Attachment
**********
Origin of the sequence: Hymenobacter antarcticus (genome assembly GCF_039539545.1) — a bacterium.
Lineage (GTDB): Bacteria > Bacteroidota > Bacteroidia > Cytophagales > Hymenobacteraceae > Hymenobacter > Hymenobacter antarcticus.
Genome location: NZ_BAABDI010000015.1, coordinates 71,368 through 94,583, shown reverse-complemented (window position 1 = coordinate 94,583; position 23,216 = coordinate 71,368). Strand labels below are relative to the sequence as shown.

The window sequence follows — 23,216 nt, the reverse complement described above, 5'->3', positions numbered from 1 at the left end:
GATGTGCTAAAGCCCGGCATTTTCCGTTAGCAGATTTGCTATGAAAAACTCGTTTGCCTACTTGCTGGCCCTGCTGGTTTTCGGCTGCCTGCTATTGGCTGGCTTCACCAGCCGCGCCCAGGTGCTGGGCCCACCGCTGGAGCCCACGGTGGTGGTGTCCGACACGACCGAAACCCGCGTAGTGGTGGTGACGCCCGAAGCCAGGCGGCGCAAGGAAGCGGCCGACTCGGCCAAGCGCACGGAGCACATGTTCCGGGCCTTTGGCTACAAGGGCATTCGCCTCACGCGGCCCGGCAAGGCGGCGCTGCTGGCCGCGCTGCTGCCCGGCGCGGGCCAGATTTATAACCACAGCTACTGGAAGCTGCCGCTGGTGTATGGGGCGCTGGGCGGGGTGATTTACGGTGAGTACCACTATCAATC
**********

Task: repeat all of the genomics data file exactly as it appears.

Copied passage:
Origin of the sequence: Hymenobacter antarcticus (genome assembly GCF_039539545.1) — a bacterium.
Lineage (GTDB): Bacteria > Bacteroidota > Bacteroidia > Cytophagales > Hymenobacteraceae > Hymenobacter > Hymenobacter antarcticus.
Genome location: NZ_BAABDI010000015.1, coordinates 71,368 through 94,583, shown reverse-complemented (window position 1 = coordinate 94,583; position 23,216 = coordinate 71,368). Strand labels below are relative to the sequence as shown.

The window sequence follows — 23,216 nt, the reverse complement described above, 5'->3', positions numbered from 1 at the left end:
GATGTGCTAAAGCCCGGCATTTTCCGTTAGCAGATTTGCTATGAAAAACTCGTTTGCCTACTTGCTGGCCCTGCTGGTTTTCGGCTGCCTGCTATTGGCTGGCTTCACCAGCCGCGCCCAGGTGCTGGGCCCACCGCTGGAGCCCACGGTGGTGGTGTCCGACACGACCGAAACCCGCGTAGTGGTGGTGACGCCCGAAGCCAGGCGGCGCAAGGAAGCGGCCGACTCGGCCAAGCGCACGGAGCACATGTTCCGGGCCTTTGGCTACAAGGGCATTCGCCTCACGCGGCCCGGCAAGGCGGCGCTGCTGGCCGCGCTGCTGCCCGGCGCGGGCCAGATTTATAACCACAGCTACTGGAAGCTGCCGCTGGTGTATGGGGCGCTGGGCGGGGTGATTTACGGTGAGTACCACTATCAATC